Episode #25 - The Carolingians get a Crown - Carolingian Viking Age III- 4 mins
The Carolingians get a Crown - Carolingian Viking Age III
In this episode we will witness a Carolingian ruler, Pippin the Short, finally take his seat on the throne of the Frankish Kingdom.
Before we get there, first we will take a look at the early career of Pippin and his brother Carloman, as they secure their grip on the Kingdom their father had left them. We’ll see how, thanks perhaps to guilt and piety, Pippin was catapulted onto the top of the political ladder and why he decided to take the crown.
Then we’ll talk about the problems of being a usurper - coups are never easy and we’ll see how Pippin was able to use the endorsement of the Pope to secure his position and leave the Kingdom of the Franks to his sons.
There is a lot to cover, and with it, we move ever closer to returning to the stories the Northern Neighbors of the Franks.
Here is a map to help keep everything straight.
Last time we talked about the decline of Merovingian power in the Frankish Kingdoms and the subsequent rise of the Carolingian dynasty, beginning with the rule of Pippin of Herstal and, escalating dramatically under his bastard son, Charles Martel. We witnessed how, after emerging victorious from a bloody civil war, Charles united the Frankish realm and effectively ruled it from his position as Mayor of the Palace. Despite dramatic rise, it is important to note that Charles still felt the need to preserve a Merovingian upon the Frankish throne. The presence of this figurehead monarch allowed Charles to maintain the pretense that he was preserving the traditional Merovingian system of rule, while in reality he was the true power Frankia. This arrangement, while it may seem strange to us today, allowing Charles to benefit from the considerable support this political continuity brought with it, allowing the Hammer to pursue his famous military campaigns abroad without worrying about rebellion back home.
Charles Martel’s long life ended in 741 CE and he was succeeded in his two sons - Carloman and Pippin the Short. Adhering to their late father’s wishes, upon his death Carloman and Pippin divided up the Kingdom of the Franks between themselves, just as the Merovingians had done for centuries. Now - as we have seen - this situation could have all too easily devolved into a bitter power struggle between the brothers, but, amazingly, the Carolingian brothers actually appear to have gotten along quite well. They campaigned together willingly and cooperated frequently in order to secure their grip on power within the Frankish Kingdom. Perhaps they had learned a thing or two from the generations of Merovingians who had came before them. Or - it’s possible that their cooperation was less a product of true brotherly love and more a function of political necessity. For, in 741 the brothers had plenty to worry about without having to add sibling rivalry to the todo lists. It turns out that Charles Martel’s boots would prove to be rather difficult for his sons to fill.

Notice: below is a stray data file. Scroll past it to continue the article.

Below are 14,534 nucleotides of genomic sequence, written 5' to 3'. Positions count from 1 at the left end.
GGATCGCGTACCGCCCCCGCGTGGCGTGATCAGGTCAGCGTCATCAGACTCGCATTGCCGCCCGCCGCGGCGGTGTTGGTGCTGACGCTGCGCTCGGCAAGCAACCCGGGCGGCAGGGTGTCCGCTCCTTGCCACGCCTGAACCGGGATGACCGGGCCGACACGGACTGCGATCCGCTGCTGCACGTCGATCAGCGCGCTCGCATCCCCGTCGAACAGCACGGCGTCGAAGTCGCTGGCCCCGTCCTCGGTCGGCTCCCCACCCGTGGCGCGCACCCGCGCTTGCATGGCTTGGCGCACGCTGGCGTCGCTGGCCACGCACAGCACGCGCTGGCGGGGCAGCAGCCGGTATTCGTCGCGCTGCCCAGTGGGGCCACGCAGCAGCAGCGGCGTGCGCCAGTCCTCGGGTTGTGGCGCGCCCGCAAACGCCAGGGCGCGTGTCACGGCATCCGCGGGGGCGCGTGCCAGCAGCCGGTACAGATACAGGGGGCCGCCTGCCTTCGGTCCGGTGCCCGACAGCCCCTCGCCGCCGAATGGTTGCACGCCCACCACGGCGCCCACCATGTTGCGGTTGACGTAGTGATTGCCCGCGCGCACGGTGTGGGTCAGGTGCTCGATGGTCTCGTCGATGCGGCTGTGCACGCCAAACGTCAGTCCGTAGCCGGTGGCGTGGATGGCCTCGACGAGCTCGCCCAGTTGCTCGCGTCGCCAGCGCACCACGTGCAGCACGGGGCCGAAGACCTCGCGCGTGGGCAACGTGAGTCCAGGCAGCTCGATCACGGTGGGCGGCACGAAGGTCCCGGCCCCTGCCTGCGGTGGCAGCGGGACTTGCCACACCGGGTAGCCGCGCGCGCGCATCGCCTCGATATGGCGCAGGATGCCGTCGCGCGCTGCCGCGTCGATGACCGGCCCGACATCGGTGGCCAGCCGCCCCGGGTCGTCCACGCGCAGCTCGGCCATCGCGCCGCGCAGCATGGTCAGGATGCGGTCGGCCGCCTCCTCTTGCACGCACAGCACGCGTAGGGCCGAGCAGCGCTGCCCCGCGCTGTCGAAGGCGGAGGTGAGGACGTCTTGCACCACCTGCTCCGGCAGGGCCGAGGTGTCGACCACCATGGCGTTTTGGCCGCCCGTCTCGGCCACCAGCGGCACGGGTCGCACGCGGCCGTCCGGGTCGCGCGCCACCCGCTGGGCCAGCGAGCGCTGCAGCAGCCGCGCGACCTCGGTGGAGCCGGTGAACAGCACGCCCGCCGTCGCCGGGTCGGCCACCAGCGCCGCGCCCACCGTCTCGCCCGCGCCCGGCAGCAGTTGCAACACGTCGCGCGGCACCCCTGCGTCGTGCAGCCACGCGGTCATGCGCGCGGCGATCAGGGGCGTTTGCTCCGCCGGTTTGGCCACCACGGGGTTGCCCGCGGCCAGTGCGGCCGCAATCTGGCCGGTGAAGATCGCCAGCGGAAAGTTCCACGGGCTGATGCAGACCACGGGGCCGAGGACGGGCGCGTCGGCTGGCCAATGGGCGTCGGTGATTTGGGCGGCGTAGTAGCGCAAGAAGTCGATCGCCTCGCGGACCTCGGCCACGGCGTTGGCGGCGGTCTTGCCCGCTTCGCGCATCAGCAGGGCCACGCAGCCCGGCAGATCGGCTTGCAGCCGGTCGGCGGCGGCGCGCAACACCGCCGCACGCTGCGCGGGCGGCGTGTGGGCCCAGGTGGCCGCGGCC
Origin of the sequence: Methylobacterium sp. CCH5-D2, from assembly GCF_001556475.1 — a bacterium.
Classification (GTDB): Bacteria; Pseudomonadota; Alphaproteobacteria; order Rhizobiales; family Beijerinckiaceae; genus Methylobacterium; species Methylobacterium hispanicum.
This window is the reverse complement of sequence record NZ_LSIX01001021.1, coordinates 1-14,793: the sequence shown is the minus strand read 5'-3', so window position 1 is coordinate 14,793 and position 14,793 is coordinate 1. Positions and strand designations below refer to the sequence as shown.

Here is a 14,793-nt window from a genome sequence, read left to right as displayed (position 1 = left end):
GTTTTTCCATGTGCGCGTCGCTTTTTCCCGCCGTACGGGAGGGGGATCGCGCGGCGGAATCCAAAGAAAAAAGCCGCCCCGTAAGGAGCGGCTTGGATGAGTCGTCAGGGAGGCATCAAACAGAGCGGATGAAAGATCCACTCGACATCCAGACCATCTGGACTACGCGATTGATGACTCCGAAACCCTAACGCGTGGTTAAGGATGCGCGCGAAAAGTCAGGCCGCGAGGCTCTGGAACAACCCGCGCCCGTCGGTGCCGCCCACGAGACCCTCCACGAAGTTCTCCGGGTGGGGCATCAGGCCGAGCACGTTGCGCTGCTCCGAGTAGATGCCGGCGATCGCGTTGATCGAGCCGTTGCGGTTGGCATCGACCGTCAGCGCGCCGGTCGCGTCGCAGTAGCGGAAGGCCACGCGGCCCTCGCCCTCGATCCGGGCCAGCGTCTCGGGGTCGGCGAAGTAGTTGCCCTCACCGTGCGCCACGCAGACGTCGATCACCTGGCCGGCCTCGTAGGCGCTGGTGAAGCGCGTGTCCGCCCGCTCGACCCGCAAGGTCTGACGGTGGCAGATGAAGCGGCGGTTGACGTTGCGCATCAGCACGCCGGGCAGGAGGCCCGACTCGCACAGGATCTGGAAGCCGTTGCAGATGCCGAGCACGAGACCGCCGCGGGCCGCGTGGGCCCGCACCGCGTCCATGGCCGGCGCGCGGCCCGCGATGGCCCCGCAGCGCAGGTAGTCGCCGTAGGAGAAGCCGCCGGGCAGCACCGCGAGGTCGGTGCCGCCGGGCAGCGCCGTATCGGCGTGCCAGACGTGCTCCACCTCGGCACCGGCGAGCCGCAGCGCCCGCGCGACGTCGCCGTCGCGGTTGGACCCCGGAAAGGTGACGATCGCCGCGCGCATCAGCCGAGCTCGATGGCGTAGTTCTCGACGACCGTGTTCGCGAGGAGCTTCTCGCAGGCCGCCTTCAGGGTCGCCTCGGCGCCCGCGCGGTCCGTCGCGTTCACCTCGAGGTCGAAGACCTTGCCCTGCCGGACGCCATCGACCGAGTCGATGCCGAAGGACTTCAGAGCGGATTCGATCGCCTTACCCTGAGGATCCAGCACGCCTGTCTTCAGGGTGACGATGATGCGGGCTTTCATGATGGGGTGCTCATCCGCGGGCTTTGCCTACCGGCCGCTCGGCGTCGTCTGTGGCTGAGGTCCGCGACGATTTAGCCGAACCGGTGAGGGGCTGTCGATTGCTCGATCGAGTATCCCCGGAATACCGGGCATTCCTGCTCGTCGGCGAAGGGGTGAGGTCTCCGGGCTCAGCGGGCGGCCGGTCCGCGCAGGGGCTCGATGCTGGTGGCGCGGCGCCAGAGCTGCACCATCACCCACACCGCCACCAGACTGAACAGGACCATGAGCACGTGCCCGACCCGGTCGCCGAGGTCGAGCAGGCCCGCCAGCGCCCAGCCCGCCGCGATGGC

You see - as I hope was made clear in last week’s episode - Charles Martel was a remarkable figure. He had risen from relative obscurity to become the sole ruler of the Frankish Lands. Through his practice of waging systematic, yearly warfare he had bound together the Frankish Aristocracy behind him and together they had brutally cowed neighboring peoples into subservience to Frankish might. Indeed, Charles had been so successful in securing support for this regime, that when his Merovingian King died in 737 he simply chose not replace him with another - and for the last four years of Charles’ reign the throne of Frankia lay empty.
The issue with all this - was that much of Charles’ success had rested upon his personal characteristics, his charisma, his political skill - and of course - his success on the battlefield. But now Charles no long occupied the top spot in Frankia - and in his stead the Franks were looking to his two, untested twenty-something year old sons for leadership. If you weren’t entirely thrilled with the ascendency of the Franks - well - what better time than the present to give Frankish might a test.
And indeed - that is exactly what happened. Before Charles’ body had time to cool, the Dukes of Aquitaine, Alemannia and Bavaria - the very same foes Charles Martel had spent decades warring against - began to conspire to restore their independence, and they gathered together the armies required to do so. Meanwhile - before they had time to react to the threat slowly materializing along the their borders - Carloman and Pippin were forced to deal with a dynastic challenge closer to home. As it turns out, the brothers were not the only children who Charles Martel left behind.
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